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A Complete Plan for 40 Acres: Attract and See More Deer! (637)

Here's a plan to change 40 acres in Michigan into a deer hunting property that will be enjoyed by the whole family. The plan addresses all the key elements for improving whitetail habitat: food, cover, water, travel corridors, neighboring resources and more! #deerhunting #TeamOutdoors At we're all about showing hunters what we are doing each week in the field as we work on our Proving Grounds and others to have better deer hunting! If The hunting strategies and techniques we show can be used if you are hunting public or private land. Our farm has wild, free-ranging deer. If we can grow big antlers on these tough Ozark Mountain bucks, you can too! Good wildlife management tactics, deer management, and food plots with regenerative ag techniques that build better soils! Watch our weekly episodes to see what we're doing, the advice that Dr. Grant Woods (Ph.D Wildlife Biologist) has to share along the way. A very important consideration to determine why bucks may not be spending more time on the property is what resources are available there versus on the neighboring properties during the hunting season. This could be as simple as where standing corn is located and, just as importantly, where the hunting pressure is the lowest. A 20-acre sanctuary equals 1/8th of the property. If deer have to run a gauntlet of hunting pressure to get to the sanctuary or human scent frequently blows through most of the sanctuary then deer will likely seek cover elsewhere. Huntable whitetails need cover. Cover is specifically areas where deer are likely to feel more secure compared to surrounding areas. In the Southern portion of the U.S. cover may be shade. In colder climates it might be native grass that serves to block the wind but allow the sun’s radiant energy to reach the deer. Cover may be areas where predator populations (such as coyotes) are reduced and the deer are less threatened / stressed.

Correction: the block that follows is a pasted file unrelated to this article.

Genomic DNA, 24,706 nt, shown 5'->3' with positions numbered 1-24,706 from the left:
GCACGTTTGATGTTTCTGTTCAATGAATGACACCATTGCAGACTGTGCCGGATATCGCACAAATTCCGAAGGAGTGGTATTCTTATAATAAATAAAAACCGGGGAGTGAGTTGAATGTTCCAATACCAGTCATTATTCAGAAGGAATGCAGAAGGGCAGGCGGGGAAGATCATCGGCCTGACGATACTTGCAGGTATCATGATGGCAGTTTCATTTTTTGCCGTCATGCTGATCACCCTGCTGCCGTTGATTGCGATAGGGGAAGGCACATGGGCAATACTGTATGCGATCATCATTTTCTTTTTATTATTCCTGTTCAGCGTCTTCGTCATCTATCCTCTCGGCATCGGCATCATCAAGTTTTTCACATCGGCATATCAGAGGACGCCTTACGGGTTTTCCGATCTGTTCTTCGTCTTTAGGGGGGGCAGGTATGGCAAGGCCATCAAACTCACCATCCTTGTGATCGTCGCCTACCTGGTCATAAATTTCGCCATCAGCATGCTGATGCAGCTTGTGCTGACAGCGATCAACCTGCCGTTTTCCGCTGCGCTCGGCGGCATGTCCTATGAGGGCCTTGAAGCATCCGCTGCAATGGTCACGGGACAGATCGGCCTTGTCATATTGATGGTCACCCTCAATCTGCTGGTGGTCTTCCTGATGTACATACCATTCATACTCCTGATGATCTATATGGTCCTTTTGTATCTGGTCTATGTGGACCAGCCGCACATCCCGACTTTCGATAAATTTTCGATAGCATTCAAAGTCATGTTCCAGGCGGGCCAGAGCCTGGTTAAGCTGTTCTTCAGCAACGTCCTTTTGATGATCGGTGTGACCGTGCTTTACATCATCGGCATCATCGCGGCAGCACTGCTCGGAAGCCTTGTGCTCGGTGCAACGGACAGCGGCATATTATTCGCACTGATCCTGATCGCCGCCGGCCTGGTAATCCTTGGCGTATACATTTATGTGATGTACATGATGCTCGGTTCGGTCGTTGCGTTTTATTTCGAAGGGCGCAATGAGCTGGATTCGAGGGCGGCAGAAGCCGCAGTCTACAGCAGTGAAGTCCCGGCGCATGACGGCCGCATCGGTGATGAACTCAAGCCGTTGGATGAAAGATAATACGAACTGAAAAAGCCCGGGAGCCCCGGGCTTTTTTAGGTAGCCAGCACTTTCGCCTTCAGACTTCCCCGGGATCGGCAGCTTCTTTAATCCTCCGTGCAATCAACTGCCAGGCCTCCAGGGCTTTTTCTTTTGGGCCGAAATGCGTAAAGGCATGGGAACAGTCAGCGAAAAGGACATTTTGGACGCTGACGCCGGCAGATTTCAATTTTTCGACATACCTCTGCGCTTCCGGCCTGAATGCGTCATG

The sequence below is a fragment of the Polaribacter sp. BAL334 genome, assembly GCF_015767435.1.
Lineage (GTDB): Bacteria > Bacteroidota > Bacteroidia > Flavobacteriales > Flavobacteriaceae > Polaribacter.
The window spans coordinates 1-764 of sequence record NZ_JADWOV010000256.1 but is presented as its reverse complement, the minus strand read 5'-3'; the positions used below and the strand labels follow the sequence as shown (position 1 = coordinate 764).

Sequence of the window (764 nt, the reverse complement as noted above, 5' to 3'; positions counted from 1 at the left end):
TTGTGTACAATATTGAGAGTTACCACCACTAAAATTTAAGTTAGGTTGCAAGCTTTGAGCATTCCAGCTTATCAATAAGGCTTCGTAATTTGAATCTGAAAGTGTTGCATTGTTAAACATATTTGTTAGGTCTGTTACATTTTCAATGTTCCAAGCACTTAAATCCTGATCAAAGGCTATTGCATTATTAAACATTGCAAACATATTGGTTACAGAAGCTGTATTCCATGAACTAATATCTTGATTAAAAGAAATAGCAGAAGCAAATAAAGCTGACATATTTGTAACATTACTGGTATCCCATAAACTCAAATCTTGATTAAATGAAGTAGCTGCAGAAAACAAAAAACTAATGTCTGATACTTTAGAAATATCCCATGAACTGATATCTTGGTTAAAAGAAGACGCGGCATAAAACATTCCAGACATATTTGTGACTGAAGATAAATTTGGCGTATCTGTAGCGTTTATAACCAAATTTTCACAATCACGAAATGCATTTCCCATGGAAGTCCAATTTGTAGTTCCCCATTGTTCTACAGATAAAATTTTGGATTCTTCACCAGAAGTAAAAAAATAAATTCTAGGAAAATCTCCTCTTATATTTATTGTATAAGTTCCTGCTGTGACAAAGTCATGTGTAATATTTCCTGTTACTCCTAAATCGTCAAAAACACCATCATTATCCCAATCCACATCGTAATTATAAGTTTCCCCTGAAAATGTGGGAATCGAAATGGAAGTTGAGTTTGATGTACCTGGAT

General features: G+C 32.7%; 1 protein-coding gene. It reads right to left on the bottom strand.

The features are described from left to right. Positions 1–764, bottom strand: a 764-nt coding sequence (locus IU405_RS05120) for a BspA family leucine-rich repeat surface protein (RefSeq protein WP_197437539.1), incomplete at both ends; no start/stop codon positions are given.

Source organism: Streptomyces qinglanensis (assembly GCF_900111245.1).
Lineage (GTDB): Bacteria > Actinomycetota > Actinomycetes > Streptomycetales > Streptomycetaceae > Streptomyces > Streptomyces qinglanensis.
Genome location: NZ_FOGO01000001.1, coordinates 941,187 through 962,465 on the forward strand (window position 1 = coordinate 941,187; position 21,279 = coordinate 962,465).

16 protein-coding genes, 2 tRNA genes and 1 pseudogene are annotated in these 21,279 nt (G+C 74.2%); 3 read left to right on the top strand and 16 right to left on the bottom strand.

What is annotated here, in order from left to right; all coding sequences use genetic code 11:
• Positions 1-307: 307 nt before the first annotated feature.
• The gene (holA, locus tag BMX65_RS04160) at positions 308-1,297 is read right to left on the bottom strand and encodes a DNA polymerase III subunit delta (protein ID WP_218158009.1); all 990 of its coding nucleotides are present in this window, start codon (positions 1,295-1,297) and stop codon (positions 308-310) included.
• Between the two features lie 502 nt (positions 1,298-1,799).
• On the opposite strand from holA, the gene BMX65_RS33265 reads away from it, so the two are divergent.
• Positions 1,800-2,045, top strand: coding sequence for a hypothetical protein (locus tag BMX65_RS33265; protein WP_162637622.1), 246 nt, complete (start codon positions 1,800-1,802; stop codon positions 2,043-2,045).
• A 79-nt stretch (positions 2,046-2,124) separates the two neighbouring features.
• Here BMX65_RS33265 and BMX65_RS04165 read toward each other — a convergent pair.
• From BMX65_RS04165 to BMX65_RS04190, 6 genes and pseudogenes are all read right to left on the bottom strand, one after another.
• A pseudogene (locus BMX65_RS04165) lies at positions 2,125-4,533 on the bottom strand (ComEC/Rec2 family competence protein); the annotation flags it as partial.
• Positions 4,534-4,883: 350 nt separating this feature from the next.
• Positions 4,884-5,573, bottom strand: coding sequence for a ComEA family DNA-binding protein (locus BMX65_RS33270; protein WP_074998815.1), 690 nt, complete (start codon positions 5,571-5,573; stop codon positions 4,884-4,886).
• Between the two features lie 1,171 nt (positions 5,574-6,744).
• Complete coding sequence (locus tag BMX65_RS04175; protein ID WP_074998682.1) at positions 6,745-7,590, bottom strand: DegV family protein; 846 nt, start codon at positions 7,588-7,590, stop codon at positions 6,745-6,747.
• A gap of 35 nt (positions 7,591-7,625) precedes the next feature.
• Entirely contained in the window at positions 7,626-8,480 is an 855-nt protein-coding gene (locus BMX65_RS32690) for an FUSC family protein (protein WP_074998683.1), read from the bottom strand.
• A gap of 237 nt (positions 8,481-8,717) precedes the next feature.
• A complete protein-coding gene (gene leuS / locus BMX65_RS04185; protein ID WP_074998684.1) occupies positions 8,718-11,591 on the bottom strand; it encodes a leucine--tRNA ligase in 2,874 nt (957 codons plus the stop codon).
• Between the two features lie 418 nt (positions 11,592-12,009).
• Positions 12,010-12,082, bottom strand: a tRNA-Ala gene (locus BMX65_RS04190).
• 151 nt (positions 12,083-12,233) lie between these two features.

Quality cover reduces stress levels of deer. This allows them to express more of their antler growth and fawn producing potential. Cover can be just as beneficial to a deer herd as quality nutrition, depending on the sources of stress. However, they are co-dependent. One without the other could lead to the deer herd not expressing its potential.

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